Open Government Canada is Born

TORONTO, March 12 /CNW/ – Canada has a powerful new coalition dedicated to fighting for greater access to public information.
Dozens of groups and individuals representing a wide spectrum of causes met on the weekend to found Open Government Canada.
“We’re ecstatic that Canada will finally have a unified public voice demanding greater government transparency,” said Boni Fox, co-chair of the newly minted OGC and president of the Canadian Association of Journalists.
“With government secrecy on the rise, there couldn’t be a better time for such a movement.”
OGC is the new national voice for freedom of information in Canada, bringing together a coalition of individuals and organizations who use access to information legislation.
The Canadian Library Association, the Humanities and Social Sciences Federation of Canada, the Quebec Federation of Professional Journalists, the Manitoba Council of Women, the British Columbia Association of People with Disabilities, Canadian Journalists for Free Expression and the Canadian Newspaper Association were among more than 25 groups represented at the organization’s founding conference.
OGC aims to educate Canadians on how to use access to information legislation, which members say has been weakened by cost-cutting and privatization of traditional government functions. The coalition will push for legislation that ensures greater access.
Alasdair Roberts, a Queen’s University professor, told the inaugural group of OGC members that access rights in Canada have been eroded over the past decade.
“We have information rights because access to information is essential for the realization of basic civil and political rights,” said Roberts. “Every individual has a right to live under a system of government based on informed consent.” .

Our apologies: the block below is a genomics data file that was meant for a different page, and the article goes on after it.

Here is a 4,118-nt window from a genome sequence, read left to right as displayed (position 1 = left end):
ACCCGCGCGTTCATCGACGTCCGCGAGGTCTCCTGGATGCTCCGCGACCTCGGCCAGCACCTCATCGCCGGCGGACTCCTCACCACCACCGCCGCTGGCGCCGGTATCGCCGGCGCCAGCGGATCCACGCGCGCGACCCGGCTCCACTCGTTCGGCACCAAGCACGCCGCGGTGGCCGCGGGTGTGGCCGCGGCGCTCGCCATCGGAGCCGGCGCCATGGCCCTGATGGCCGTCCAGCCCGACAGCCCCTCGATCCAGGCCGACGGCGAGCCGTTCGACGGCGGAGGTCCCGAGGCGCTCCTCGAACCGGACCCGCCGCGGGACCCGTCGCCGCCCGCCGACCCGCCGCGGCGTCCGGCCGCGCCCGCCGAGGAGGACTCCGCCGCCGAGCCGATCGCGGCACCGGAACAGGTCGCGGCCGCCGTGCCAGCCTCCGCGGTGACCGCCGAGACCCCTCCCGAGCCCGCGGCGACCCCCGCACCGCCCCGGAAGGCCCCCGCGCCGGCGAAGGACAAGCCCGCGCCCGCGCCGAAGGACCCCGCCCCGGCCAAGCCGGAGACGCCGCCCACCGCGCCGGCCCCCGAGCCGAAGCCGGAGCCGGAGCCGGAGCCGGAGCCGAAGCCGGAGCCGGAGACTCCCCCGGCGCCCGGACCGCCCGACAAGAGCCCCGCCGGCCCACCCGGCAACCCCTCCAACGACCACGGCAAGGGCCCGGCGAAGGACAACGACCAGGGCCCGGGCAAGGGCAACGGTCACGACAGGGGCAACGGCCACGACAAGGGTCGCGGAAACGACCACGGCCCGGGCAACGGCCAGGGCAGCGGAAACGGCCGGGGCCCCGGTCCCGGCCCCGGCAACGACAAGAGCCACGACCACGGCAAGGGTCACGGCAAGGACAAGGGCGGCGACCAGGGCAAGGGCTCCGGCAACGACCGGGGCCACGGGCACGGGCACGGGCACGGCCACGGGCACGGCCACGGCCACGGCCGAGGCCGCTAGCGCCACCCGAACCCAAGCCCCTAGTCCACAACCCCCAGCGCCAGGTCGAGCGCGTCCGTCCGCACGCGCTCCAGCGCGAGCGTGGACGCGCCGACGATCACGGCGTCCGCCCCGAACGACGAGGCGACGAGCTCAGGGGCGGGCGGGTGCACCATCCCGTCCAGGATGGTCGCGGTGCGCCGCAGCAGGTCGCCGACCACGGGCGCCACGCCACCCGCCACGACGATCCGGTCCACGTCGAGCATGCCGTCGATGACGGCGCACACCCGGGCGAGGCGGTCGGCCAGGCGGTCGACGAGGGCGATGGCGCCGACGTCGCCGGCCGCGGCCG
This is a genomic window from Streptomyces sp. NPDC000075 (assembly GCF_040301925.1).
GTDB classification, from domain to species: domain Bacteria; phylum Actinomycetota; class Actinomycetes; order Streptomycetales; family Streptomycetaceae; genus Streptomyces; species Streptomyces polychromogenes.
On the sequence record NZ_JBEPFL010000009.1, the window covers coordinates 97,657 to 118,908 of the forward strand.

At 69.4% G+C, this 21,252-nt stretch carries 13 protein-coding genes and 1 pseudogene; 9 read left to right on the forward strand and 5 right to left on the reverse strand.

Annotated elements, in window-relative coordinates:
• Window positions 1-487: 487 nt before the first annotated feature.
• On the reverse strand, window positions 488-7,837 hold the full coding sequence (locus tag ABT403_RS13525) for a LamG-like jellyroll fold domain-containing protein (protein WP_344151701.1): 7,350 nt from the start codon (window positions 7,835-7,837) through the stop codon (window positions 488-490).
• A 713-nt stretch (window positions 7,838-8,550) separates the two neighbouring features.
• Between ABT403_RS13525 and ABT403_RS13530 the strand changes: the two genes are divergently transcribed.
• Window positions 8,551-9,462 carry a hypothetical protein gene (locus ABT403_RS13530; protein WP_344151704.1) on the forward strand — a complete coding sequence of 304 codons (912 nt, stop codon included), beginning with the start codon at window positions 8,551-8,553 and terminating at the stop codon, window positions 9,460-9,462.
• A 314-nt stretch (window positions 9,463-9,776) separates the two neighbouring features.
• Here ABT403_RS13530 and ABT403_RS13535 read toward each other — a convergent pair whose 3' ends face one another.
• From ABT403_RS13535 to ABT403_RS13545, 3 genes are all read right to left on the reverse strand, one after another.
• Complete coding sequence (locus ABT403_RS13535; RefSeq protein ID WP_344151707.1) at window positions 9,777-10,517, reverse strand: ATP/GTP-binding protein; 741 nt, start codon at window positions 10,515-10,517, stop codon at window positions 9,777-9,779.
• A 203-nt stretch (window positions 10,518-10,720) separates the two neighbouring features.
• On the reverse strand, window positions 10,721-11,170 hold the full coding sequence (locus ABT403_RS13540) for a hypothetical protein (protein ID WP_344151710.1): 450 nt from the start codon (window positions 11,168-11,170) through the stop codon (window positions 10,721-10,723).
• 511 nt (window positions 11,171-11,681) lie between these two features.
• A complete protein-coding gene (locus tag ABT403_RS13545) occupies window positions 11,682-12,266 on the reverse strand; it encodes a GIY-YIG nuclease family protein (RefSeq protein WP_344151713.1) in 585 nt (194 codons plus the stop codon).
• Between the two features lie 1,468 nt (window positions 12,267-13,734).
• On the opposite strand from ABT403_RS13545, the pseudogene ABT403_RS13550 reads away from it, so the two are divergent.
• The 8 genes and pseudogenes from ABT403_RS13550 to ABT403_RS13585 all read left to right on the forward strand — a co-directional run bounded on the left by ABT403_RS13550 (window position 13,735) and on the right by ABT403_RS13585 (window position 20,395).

Roberts has produced several studies on Canadian freedom-of-information problems, including the 1998 paper Limited Access: Assessing the Health of Canada’s FOI Laws, which pointed out numerous disturbing trends.
“Government likes to keep its agenda secret,” said Duff Conacher of Democracy Watch. “And it doesn’t like to be held accountable when something goes wrong.”
Conacher, who’s been instrumental in organizing a coalition to shed light on the Canadian banking sector, will serve on the steering committee for the new organization.
“We have a bureaucratic culture in Canada that routinely restricts and delays the release of information with impunity,” said Robert Cribb, vice-president of the Canadian Association of Journalists, which initiated the coalition. “That translates into less accountable governments and a less informed public.”
Public information available in hours or days in the U.S. can take months to acquire in Canada because of slow-responding government departments that hide behind weak legislation.
“This is information that belongs to us and yet we often wait months and have to pay hefty fees to get access to it, when we get access at all,” said Cribb. “And at bureaucratic whim, journalists and the public are often declined information altogether.”

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For further information: contact: Robert Cribb, steering committee
co-chair for Open Government Canada and vice-president of the Canadian
Association of Journalists: (416) 869-4411

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